“Growing up, listening to Broadway show music, and listening to those songs and loving theater songs, I just loved great songs and great melodies as a kid, and so when I started thinking about writing songs, the only role models I had were Sintra and Judy Garland,” said Dorff by way of explaining how his tastes were possibly a smidge retro when he was a teenager.

Dorff ended up joining some bands, moving to Baltimore for his last year of high school and eventually going to college in Athens, Georgia.

“I just wanted to create my own songs and get other people to do them,” he said. “I knew that from an early age.”

That knowledge, and Dorff’s talents, got him publishing deals while he was still a teenager. And work in Atlanta led to work in Los Angeles, which is where Dorff made his career and his home for about 40 years. Dorff’s songs include “Every Which Way But Loose,” “Hypnotize The Moon,” “I Cross My Heart,” and “You’ve Been Leaving Me For Years.”  If you want to have your mind blown, go to Dorff’s website and look at the photo gallery of him hanging out with legends like Merle Haggard, Kris Kristofferson, Taylor Swift, Garth Brooks, Ray Charles, Charlie Rich, Dusty Springfield. Donna Summer, George Martin, Jimmy Webb, Gene Autry, Lionel Ritchie, Smokey Robinson, and dozens of others of pop music icons.

The idea of writing a book and getting out on stage to tell the stories behind the songs came as a result of Dorff’s being inducted into the Songwriters Hall of Fame. Most people imagine that the singer singing a song on the radio is the person who wrote the music, or that the song just came out of nowhere. The idea that someone like Dorff might team up with a lyricist (as he does most of the time) and write a song that gets shopped around, pitching a song for Mariah Carey, say, before it gets taken up by a different singer with a totally different style.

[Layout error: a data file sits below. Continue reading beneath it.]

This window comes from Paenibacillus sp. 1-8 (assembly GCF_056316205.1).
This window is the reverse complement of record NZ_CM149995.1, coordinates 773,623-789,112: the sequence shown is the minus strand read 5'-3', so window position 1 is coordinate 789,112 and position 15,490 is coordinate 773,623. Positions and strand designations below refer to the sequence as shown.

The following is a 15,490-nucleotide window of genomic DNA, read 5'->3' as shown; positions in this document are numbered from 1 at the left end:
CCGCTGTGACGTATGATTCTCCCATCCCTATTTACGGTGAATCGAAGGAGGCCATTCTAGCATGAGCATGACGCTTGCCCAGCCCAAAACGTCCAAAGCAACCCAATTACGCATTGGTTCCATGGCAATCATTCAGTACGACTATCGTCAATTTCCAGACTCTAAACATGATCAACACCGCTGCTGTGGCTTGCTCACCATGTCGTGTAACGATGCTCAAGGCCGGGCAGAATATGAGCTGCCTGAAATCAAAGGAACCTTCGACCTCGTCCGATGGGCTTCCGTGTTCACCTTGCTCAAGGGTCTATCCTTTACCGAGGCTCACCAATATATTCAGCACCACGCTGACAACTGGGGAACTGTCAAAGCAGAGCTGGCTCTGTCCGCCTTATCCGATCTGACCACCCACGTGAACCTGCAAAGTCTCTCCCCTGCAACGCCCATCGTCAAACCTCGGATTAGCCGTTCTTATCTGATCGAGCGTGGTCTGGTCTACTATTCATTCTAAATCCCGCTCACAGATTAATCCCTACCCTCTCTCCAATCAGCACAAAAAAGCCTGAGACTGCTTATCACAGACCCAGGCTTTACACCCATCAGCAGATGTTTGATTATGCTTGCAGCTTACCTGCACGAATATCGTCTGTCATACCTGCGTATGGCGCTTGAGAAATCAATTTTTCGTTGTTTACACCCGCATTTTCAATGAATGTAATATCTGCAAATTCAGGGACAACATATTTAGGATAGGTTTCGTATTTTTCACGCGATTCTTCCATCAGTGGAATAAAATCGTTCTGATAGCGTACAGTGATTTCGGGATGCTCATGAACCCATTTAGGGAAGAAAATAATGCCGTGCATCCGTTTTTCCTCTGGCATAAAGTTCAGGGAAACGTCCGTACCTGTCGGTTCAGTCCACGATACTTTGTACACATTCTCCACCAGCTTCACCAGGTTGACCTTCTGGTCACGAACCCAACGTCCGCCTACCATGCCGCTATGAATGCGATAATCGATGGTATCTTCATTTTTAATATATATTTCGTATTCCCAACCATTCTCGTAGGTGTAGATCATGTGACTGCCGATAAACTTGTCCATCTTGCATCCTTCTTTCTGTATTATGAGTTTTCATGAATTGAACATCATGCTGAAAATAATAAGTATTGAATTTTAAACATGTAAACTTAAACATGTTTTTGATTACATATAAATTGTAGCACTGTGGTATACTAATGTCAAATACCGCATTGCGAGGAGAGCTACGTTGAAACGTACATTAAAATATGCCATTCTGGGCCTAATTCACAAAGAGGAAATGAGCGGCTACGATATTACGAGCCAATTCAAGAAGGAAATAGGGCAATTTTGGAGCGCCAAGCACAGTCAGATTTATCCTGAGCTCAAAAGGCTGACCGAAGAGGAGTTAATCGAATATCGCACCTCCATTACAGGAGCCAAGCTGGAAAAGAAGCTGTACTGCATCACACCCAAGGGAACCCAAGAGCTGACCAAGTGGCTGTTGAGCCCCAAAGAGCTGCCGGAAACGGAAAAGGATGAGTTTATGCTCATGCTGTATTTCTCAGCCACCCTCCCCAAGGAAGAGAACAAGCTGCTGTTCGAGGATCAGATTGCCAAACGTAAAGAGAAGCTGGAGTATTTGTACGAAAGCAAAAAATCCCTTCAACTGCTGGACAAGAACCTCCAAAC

“A lot of people are very surprised at the stories and the behind-the-scenes life of these songs,” Dorff said. He’s compared his role as a songwriter — someone who is heard but rarely seen — to that of “the man behind the curtain,” and these shows give him a chance to give people a glimpse into the process.

In his memoir, Dorff makes the case that finding a good writing partner is one of the keys to the art of songwriting, and he seems especially attuned to the importance of being open to each collaboration as a unique creative interaction with its own particular rhythm, color, and feel. But after all the esoteric variables get put aside, Dorff said this humble reminder about the core truth of songwriting: “At the end of the day, we’re all just singing or writing about either love found or love lost.”

John Adamian lives in Winston-Salem, and his writing has appeared in Wired, The Believer, Relix, Arthur, Modern Farmer, the Hartford Courant and numerous other publications.

See Steve Dorff at High Point Theatre, 220 East Commerce Ave., High Point, on Friday, Feb. 14, at 8 p.m. $20/$25.